Saturday, September 29, 2012

First Step to Learning Programming...

I had a terrible start. Around 17 years back I decided I will be a computer programmer. My first serious encounter with programming was "C". I was from ICSE board, and they had BASIC not even C as part of their academic. We had DOS those days, and had to remember the commands. Loosely talking there were BIOS calls to be made after setting various bits in the CPU registers to get things to work. There were no background process other than TSR programs. Achieving graphic result was accompanied with tons of secret codes, even some ASM.

We didn't have Internet. Damn, there were no mouse! It needed to be typed, there were very few books detailing the secret weapons. We were hearing from distance horizon of something called Java cooking up. We read, it runs inside a box and no system calls can be made. It wouldn't have been used either for serious UI based application nor for writing any background service. I don't worry what Java 6 or 10 has now, but that's how it was in 1996.

Things are changed now. Instead of calling interrupts, we call the APIs or damn me we call the "Framework"'s function. Things are encapsulated at such a detail that your compiler will even help you run your code in 32 or 64 bits computer with almost no effects.

So whats the point? When you drop Internet, when you drop your Superior High Level Language, and when you seat naked with your command line based compiler, then it makes you do one thing that you absolutely and essentially need to be a programmer. That is, Think!

Sunday, September 9, 2012

Where you work matters!

Private software companies have made quite a bad reputation. Once a government subsidiary bank manager visited me and during talk he said right of course you wouldn't have been placed that's why you're seating here. One of the employee's (who run away lately) mother came to visit me, and reasoned that there would be better prospect of finding a good girl if her boy was working in a public company.

In the Jungle of elancing, software companies main theme is do as many projects as possible with the lowest possible paid workers. Paid by Quantity not Quality. Before you start damning your employer, it is your equal fault to be working there. Nobody has fastened you to your seat but your paycheck, if you are working at a place which is no better than a sweet shop, it is time to break free.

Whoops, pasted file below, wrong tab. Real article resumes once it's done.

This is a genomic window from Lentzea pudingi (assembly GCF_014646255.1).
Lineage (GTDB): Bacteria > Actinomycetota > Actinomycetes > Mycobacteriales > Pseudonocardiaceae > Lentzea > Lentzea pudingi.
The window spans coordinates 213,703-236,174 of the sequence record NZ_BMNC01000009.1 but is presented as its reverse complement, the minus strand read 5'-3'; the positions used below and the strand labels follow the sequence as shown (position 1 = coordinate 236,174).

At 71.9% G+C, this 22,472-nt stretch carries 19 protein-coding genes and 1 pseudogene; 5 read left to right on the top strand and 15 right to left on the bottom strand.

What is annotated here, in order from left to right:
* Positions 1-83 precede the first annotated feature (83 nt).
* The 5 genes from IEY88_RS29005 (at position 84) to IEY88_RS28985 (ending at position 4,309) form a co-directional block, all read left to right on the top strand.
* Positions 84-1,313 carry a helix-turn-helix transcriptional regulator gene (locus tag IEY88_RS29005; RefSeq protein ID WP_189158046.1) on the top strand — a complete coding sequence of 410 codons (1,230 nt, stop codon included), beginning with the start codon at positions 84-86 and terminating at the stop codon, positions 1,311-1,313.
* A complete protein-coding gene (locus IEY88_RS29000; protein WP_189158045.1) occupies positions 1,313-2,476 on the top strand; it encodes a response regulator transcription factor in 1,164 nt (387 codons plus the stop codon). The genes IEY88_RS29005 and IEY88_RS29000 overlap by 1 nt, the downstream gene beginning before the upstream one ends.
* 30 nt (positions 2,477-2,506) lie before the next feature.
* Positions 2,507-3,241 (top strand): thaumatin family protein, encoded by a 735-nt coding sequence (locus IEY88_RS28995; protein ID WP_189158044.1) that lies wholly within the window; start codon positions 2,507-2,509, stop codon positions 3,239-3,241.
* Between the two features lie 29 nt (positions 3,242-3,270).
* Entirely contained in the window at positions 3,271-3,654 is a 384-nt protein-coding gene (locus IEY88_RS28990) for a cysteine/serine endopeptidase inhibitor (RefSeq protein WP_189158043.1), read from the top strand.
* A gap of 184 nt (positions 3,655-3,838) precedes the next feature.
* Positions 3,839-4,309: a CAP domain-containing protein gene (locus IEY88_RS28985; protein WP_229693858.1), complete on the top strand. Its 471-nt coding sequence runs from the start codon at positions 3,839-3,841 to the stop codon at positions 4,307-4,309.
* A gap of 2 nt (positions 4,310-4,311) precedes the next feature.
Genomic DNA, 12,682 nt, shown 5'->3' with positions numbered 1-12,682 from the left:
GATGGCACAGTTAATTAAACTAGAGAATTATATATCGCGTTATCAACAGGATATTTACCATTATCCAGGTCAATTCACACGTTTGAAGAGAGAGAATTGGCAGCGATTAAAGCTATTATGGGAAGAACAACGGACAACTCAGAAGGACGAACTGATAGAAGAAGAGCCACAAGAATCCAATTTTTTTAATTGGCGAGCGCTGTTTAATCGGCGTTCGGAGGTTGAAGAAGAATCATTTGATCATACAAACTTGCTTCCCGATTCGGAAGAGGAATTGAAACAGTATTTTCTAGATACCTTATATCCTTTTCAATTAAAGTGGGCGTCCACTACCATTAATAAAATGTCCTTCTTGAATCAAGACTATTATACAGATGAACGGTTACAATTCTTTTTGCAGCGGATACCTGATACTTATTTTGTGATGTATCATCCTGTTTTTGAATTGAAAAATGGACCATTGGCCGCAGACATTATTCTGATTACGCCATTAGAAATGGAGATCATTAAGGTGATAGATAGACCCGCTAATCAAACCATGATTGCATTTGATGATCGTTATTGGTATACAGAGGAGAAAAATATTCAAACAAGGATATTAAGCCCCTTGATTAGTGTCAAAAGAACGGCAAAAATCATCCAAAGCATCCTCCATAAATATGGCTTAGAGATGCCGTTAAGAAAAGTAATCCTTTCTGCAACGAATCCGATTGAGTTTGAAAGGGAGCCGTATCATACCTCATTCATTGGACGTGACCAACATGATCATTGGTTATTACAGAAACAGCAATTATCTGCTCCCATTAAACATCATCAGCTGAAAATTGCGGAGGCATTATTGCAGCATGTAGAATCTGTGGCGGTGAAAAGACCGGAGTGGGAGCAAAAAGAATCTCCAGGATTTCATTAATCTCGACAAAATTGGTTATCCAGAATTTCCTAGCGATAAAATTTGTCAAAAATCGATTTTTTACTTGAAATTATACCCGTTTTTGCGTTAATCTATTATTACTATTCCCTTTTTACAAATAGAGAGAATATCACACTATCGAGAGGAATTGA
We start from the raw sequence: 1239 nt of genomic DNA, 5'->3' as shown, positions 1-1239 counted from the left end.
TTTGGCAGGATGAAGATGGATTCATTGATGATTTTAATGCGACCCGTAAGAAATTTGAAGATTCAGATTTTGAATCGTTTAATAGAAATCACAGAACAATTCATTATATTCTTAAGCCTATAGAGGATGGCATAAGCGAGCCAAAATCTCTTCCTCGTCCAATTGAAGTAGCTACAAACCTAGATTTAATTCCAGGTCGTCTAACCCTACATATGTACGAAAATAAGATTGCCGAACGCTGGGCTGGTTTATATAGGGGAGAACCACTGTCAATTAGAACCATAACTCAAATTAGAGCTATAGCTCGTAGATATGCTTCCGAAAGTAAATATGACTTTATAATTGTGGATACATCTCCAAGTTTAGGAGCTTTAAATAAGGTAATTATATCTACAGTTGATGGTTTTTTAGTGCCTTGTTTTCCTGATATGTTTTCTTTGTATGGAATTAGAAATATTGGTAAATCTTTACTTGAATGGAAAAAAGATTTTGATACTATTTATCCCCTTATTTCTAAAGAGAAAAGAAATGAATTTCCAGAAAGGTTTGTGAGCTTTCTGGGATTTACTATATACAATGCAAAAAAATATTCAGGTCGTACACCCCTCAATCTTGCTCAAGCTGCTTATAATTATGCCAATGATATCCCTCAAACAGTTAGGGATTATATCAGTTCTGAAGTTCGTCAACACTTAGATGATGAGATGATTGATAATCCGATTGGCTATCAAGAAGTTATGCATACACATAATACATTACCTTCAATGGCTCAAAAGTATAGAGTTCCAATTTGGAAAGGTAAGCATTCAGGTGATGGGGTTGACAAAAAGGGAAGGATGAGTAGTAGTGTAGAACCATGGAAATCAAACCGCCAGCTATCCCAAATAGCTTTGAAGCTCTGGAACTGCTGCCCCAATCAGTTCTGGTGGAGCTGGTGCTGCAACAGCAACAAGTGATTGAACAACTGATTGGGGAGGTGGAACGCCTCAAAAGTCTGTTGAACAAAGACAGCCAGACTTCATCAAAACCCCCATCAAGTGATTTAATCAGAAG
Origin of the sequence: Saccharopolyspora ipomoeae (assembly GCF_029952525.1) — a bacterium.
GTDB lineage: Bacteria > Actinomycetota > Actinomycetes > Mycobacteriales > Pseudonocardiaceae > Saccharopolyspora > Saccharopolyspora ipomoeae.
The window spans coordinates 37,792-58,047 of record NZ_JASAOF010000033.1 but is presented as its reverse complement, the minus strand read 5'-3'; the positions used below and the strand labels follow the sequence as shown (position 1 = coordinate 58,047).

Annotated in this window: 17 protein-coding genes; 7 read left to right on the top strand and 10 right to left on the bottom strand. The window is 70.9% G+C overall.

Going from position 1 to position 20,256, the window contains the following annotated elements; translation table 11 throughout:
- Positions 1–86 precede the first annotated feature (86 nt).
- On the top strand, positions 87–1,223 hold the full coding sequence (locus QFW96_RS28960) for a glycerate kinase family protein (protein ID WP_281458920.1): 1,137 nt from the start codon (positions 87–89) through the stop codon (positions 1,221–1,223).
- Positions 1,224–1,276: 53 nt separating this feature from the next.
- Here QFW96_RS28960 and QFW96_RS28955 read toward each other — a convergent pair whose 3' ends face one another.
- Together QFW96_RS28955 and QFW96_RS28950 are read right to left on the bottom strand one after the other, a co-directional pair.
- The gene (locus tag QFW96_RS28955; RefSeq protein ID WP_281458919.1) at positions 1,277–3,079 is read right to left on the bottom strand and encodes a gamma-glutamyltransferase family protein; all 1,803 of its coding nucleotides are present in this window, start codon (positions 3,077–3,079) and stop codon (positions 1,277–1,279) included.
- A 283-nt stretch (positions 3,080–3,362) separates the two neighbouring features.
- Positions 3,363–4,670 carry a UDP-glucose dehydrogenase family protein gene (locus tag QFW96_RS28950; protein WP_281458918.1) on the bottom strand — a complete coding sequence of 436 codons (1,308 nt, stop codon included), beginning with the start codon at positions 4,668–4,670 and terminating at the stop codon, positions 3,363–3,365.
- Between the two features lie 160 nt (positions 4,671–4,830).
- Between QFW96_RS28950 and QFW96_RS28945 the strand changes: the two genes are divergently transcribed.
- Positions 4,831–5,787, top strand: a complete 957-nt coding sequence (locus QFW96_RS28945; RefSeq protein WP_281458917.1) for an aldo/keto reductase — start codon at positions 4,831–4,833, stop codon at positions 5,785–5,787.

Jerry McGuire woke up in the middle of the night and started writing a mission statement for his company, he copied it and passed it on to all his staffs at work. It said, `Fewer clients, less money.` A week later he was fired, because the mantra of success of service industry is `More clients, more money.` McGuire was not the founder of the company, he was an employee. But is it a curse for an employee to write the mission statement of its company if you were already giving your sweat and blood to it?

Software companies need to advocate a place of openness where free flow of idea can take place. It should not just be the products getting focus, but the process as well. The vision of the company need to be induced in each employee of the company. Attend the clients that bring value to the company. Do the projects which sharpen your portfolio, bring quality process and stick to good code design. Use private networking to increase openness. Focus on getting it done to getting it done right.

As an employee, rebel to the conspiracy. Bring change to the process. Go agile, use source code control, make UMLs and build user friendly scalable and maintainable software. Stand up to the politics, and don't be afraid to pass above your immediate supervisor if you wish to bring a good change. And above all be the change you wish to see in others.

Of course, if you wake up to write mission statement for Retina, promise you wont be fired for it.